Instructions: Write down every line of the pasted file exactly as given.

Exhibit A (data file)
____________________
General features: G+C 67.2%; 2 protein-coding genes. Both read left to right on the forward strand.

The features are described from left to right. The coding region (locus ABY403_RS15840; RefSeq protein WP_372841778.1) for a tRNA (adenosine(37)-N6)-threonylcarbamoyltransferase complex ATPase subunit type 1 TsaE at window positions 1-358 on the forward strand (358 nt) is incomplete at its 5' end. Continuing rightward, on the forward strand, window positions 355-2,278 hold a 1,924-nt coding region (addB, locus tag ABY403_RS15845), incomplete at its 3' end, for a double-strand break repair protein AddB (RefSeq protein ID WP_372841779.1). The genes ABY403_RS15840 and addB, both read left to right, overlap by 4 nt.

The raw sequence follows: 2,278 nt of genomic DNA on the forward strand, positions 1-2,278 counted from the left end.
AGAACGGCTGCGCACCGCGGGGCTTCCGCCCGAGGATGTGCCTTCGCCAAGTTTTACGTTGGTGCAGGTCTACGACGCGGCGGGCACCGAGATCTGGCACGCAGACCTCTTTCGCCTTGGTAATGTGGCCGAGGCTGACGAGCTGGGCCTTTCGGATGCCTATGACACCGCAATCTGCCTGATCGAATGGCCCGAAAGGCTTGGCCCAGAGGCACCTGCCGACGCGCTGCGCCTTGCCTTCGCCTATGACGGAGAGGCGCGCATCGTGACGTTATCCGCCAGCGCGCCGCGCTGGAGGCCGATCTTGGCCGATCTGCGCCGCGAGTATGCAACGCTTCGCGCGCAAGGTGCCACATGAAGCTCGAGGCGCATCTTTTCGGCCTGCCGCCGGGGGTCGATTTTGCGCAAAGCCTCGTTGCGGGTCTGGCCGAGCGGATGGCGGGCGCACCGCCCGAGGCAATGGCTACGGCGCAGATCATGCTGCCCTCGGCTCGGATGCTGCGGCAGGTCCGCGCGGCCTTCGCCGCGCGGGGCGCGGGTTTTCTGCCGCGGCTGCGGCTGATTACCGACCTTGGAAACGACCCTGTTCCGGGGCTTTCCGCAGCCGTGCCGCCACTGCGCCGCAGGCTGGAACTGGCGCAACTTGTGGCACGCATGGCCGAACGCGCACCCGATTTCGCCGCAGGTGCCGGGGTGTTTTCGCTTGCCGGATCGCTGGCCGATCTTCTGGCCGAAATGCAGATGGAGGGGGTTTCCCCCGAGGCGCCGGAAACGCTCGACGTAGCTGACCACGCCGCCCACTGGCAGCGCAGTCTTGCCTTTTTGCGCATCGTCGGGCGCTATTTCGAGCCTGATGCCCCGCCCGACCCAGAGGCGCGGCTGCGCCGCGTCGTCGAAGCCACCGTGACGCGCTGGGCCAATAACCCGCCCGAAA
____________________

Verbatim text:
General features: G+C 67.2%; 2 protein-coding genes. Both read left to right on the forward strand.

The features are described from left to right. The coding region (locus ABY403_RS15840; RefSeq protein WP_372841778.1) for a tRNA (adenosine(37)-N6)-threonylcarbamoyltransferase complex ATPase subunit type 1 TsaE at window positions 1-358 on the forward strand (358 nt) is incomplete at its 5' end. Continuing rightward, on the forward strand, window positions 355-2,278 hold a 1,924-nt coding region (addB, locus tag ABY403_RS15845), incomplete at its 3' end, for a double-strand break repair protein AddB (RefSeq protein ID WP_372841779.1). The genes ABY403_RS15840 and addB, both read left to right, overlap by 4 nt.

The raw sequence follows: 2,278 nt of genomic DNA on the forward strand, positions 1-2,278 counted from the left end.
AGAACGGCTGCGCACCGCGGGGCTTCCGCCCGAGGATGTGCCTTCGCCAAGTTTTACGTTGGTGCAGGTCTACGACGCGGCGGGCACCGAGATCTGGCACGCAGACCTCTTTCGCCTTGGTAATGTGGCCGAGGCTGACGAGCTGGGCCTTTCGGATGCCTATGACACCGCAATCTGCCTGATCGAATGGCCCGAAAGGCTTGGCCCAGAGGCACCTGCCGACGCGCTGCGCCTTGCCTTCGCCTATGACGGAGAGGCGCGCATCGTGACGTTATCCGCCAGCGCGCCGCGCTGGAGGCCGATCTTGGCCGATCTGCGCCGCGAGTATGCAACGCTTCGCGCGCAAGGTGCCACATGAAGCTCGAGGCGCATCTTTTCGGCCTGCCGCCGGGGGTCGATTTTGCGCAAAGCCTCGTTGCGGGTCTGGCCGAGCGGATGGCGGGCGCACCGCCCGAGGCAATGGCTACGGCGCAGATCATGCTGCCCTCGGCTCGGATGCTGCGGCAGGTCCGCGCGGCCTTCGCCGCGCGGGGCGCGGGTTTTCTGCCGCGGCTGCGGCTGATTACCGACCTTGGAAACGACCCTGTTCCGGGGCTTTCCGCAGCCGTGCCGCCACTGCGCCGCAGGCTGGAACTGGCGCAACTTGTGGCACGCATGGCCGAACGCGCACCCGATTTCGCCGCAGGTGCCGGGGTGTTTTCGCTTGCCGGATCGCTGGCCGATCTTCTGGCCGAAATGCAGATGGAGGGGGTTTCCCCCGAGGCGCCGGAAACGCTCGACGTAGCTGACCACGCCGCCCACTGGCAGCGCAGTCTTGCCTTTTTGCGCATCGTCGGGCGCTATTTCGAGCCTGATGCCCCGCCCGACCCAGAGGCGCGGCTGCGCCGCGTCGTCGAAGCCACCGTGACGCGCTGGGCCAATAACCCGCCCGAAA